For the EN16 squeeze clip shown in photo 1, an EN16 alloy steel bar was initially chosen as it is both high tensile and easy to machine, an important consideration when coming to “part off” the machined clip, (photo 3). A ¾” dia. (19 mm) bar of EN16 was drilled to fit the shaft dia. of 13 mm and then “parted off” to give the required thickness.
Photo 3 – making the EN16 squeeze clip.
The thickness of the clip was matched to the open groove width after the shaft and gear are assembled in the pump. Sometimes the groove width is partially covered by the gear so feeler gauges are used to measure the available groove width, which should be at least 1 mm.
A 60 degree segment was cut out of the ring which should allow the clip to be closed around the 11 mm dia. groove with pliers, (refer back to photo 1)
As this idea is a leap into the unknown, it seemed prudent to test the 3 types of clips i.e. (1) the original replacement circlip. (2) Doug Pelton’s Retaining Ring, and (3) the home made “squeeze in” type. A 13 mm dia. bar with 3 grooves of 11.6, 11.6, & 11 mm dia. simulating the pump’s drive shaft was machined up and a mild steel block with a 13 mm bore with a slight chamfer was used to simulate the spur gear. Pressure to force the shaft into the block, stressing the circlip under test, was provided by a hydraulic press.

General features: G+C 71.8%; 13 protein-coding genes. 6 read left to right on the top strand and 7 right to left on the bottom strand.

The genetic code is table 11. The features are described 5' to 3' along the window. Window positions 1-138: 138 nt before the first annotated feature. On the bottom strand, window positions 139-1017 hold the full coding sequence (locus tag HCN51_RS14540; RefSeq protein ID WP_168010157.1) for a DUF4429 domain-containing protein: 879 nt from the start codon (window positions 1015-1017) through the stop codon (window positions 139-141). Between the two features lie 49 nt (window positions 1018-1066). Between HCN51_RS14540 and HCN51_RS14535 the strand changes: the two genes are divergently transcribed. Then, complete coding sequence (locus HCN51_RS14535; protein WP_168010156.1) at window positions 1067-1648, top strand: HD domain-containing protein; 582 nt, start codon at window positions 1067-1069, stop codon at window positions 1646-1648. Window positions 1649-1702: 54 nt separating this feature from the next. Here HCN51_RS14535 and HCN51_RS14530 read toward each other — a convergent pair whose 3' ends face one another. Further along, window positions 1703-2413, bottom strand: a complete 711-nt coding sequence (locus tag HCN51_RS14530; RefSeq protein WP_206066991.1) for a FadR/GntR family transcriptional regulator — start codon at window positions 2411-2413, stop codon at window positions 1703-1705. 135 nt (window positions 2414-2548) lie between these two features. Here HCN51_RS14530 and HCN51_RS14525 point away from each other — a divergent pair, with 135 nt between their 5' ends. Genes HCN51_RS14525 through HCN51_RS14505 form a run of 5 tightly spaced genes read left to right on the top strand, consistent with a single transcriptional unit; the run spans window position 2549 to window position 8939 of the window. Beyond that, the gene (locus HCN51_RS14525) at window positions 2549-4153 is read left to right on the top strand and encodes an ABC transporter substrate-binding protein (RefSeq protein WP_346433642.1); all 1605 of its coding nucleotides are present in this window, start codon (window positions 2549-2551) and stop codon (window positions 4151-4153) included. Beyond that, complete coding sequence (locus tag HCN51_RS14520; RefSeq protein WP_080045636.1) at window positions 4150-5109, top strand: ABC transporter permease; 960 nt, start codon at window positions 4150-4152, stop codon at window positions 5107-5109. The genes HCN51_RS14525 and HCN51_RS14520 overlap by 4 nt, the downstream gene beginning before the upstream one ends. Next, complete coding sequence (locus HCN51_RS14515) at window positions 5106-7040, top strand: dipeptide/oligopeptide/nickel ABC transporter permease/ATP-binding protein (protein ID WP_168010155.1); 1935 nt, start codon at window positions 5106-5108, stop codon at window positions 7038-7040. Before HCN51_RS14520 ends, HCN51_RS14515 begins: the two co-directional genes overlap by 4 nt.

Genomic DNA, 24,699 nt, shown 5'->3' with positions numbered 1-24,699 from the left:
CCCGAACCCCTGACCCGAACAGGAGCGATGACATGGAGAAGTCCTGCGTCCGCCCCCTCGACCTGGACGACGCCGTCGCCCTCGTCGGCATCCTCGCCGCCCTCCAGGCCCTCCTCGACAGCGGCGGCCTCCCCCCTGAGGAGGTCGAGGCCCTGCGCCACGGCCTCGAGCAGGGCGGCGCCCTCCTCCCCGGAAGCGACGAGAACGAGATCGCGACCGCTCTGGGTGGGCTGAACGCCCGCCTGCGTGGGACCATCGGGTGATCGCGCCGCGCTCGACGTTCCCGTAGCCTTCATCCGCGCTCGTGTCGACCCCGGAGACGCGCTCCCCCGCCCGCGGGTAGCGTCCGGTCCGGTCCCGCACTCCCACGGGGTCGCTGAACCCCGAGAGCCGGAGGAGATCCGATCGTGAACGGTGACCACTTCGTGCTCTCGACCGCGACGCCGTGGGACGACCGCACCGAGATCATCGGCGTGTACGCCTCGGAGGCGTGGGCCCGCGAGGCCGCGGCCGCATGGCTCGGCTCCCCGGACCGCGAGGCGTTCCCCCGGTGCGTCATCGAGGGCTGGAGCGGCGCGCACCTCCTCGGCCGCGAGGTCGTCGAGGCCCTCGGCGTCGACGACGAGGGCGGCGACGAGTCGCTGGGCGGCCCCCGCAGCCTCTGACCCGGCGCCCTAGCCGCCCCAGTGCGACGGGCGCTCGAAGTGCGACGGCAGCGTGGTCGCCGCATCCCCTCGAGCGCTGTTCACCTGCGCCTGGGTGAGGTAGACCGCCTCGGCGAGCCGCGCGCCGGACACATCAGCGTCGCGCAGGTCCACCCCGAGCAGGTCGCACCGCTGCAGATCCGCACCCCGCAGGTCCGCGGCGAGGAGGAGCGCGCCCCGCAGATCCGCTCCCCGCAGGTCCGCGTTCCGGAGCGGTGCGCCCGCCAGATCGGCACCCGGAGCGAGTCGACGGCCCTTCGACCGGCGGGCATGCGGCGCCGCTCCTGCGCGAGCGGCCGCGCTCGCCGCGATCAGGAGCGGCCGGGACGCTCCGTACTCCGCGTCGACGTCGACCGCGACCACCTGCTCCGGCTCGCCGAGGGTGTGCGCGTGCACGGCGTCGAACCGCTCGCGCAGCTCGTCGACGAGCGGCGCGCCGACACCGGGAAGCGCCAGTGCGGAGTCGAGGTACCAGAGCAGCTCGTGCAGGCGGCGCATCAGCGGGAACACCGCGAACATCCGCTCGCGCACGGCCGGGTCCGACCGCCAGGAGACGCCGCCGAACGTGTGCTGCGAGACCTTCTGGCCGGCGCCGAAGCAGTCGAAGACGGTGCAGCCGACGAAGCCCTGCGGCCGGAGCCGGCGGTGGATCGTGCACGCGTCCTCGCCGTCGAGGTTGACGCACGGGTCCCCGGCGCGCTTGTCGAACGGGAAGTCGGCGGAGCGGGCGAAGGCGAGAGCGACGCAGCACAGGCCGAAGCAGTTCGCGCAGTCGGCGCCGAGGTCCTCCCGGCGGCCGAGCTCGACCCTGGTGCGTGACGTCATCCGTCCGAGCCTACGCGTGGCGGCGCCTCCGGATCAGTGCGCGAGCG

Photo 4 shows the test set up with the original replacement circlip about to be tested. The hydraulic press provided a force of over 4 tons and photo 5 shows how the clip deformed into the chamfer but still remained in the somewhat distorted groove.
Photo 4 shows the replacement circlip about to receive some metallic torture and photo 5 shows that it didn’t submit!
The next test on the Pelton Retaining Ring (photo 6), also went to over 4 tons force and again deformed the ring into the chamfer and distorted the groove leaving a short portion of the ring displaced out of the groove.
The final test on the EN16 “squeeze in” clip located in the deeper 11 mm dia. groove (photo 7), ended with a “bang” at just over 4 tons force. The clip had neatly sheared with part of the ring still located in the groove.